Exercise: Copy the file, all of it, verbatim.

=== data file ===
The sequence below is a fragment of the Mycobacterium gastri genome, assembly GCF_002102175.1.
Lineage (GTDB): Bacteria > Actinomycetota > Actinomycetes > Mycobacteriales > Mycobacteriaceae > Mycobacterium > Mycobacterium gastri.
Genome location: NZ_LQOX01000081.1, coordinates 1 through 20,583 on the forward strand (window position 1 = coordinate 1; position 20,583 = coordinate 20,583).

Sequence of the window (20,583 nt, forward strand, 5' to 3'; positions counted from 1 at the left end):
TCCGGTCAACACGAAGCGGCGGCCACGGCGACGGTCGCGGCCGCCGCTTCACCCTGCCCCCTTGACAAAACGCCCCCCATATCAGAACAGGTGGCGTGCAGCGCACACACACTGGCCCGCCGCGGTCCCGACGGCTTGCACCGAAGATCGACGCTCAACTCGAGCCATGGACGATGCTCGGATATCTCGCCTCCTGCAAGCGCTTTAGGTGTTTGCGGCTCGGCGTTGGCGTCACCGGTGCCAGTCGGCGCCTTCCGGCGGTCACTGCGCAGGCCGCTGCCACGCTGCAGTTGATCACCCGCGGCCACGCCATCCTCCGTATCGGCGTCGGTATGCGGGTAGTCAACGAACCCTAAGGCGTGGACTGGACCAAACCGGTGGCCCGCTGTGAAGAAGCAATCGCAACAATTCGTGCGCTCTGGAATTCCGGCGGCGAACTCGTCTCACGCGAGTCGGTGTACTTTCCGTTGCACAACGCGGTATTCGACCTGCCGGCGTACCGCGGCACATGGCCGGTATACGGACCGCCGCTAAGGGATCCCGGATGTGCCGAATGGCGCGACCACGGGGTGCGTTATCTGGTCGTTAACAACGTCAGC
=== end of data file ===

The sequence below is a fragment of the Mycobacterium gastri genome, assembly GCF_002102175.1.
Lineage (GTDB): Bacteria > Actinomycetota > Actinomycetes > Mycobacteriales > Mycobacteriaceae > Mycobacterium > Mycobacterium gastri.
Genome location: NZ_LQOX01000081.1, coordinates 1 through 20,583 on the forward strand (window position 1 = coordinate 1; position 20,583 = coordinate 20,583).

Sequence of the window (20,583 nt, forward strand, 5' to 3'; positions counted from 1 at the left end):
TCCGGTCAACACGAAGCGGCGGCCACGGCGACGGTCGCGGCCGCCGCTTCACCCTGCCCCCTTGACAAAACGCCCCCCATATCAGAACAGGTGGCGTGCAGCGCACACACACTGGCCCGCCGCGGTCCCGACGGCTTGCACCGAAGATCGACGCTCAACTCGAGCCATGGACGATGCTCGGATATCTCGCCTCCTGCAAGCGCTTTAGGTGTTTGCGGCTCGGCGTTGGCGTCACCGGTGCCAGTCGGCGCCTTCCGGCGGTCACTGCGCAGGCCGCTGCCACGCTGCAGTTGATCACCCGCGGCCACGCCATCCTCCGTATCGGCGTCGGTATGCGGGTAGTCAACGAACCCTAAGGCGTGGACTGGACCAAACCGGTGGCCCGCTGTGAAGAAGCAATCGCAACAATTCGTGCGCTCTGGAATTCCGGCGGCGAACTCGTCTCACGCGAGTCGGTGTACTTTCCGTTGCACAACGCGGTATTCGACCTGCCGGCGTACCGCGGCACATGGCCGGTATACGGACCGCCGCTAAGGGATCCCGGATGTGCCGAATGGCGCGACCACGGGGTGCGTTATCTGGTCGTTAACAACGTCAGC